Some officials, like Medvedev, articulate a liberal idea of modernization. Liberal modernizers -- who draw support from some of the president's closest economic advisors and the country's cosmopolitan elite -- want to do three things: upgrade Russia's dilapidated infrastructure and rusting industrial base; diversify Russia's economy away from over-reliance on oil and gas exports via state-funded development of various high tech industries; and, crucially, to undertake political reforms at some medium-term point.

This version of modernization depends in large part on the cultivation of closer ties with the developed economies of Europe and the Americas to help with investment and access to latest technologies. You can find a fuller description of this model in Medvedev's famous "Go, Russia!" manifesto, which appeared in September 2009. The essay drew largely on ideas laid out by Putin a decade earlier , but the focus on modernization of Russian politics and society was bold, lucid, and -- in today's Russia -- almost totally impracticable.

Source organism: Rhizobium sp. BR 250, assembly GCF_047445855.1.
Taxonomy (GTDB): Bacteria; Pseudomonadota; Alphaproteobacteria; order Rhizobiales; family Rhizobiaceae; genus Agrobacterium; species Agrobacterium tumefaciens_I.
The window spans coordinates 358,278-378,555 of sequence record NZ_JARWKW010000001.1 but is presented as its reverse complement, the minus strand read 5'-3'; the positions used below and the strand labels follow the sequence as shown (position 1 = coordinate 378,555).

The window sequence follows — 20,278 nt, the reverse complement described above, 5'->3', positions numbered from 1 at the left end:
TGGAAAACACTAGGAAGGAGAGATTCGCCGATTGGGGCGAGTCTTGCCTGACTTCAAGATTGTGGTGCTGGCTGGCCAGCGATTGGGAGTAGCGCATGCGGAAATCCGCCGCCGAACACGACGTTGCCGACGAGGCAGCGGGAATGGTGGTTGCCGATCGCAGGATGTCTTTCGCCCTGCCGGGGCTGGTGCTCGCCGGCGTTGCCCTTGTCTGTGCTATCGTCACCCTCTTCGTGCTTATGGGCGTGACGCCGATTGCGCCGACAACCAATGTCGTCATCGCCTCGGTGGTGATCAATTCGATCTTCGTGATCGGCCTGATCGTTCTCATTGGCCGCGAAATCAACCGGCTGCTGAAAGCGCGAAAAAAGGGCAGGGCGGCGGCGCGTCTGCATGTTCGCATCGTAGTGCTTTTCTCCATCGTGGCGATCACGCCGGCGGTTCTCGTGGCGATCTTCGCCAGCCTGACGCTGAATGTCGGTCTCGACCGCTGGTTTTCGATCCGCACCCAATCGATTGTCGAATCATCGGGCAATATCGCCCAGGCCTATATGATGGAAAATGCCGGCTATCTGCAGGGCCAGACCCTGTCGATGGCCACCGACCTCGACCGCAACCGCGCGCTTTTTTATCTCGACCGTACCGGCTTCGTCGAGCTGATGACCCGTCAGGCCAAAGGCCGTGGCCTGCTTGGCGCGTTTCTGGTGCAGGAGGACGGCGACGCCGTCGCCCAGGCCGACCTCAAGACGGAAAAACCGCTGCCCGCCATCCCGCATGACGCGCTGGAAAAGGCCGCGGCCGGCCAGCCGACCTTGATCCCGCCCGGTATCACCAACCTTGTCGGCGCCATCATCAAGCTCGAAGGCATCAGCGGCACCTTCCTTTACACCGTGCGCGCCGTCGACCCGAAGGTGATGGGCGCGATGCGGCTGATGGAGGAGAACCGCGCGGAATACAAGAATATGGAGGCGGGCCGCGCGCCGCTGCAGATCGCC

Then there's the modernization that Putin talks about today. That version, which, not surprisingly, has much more political support behind it, shares the liberal modernizers' plan to upgrade infrastructure and diversify the economy. But you won't find anything in this version that includes serious consideration of political reform, especially of the kind that might allow for genuine pluralism. For Putin and his circle, you can't undertake serous economic reform without the centralized authority guaranteed by Russia's current quasi-authoritarian political system. To attempt both at once is to invite the chaos of perestroika.

(In a way, Putin, like Pyotr Stolypin, Russia's great, pre-revolutionary modernizer, wants "twenty years of peace and quiet" before genuine political reform can be attempted. Stolypin only got 11 years before he was assassinated.)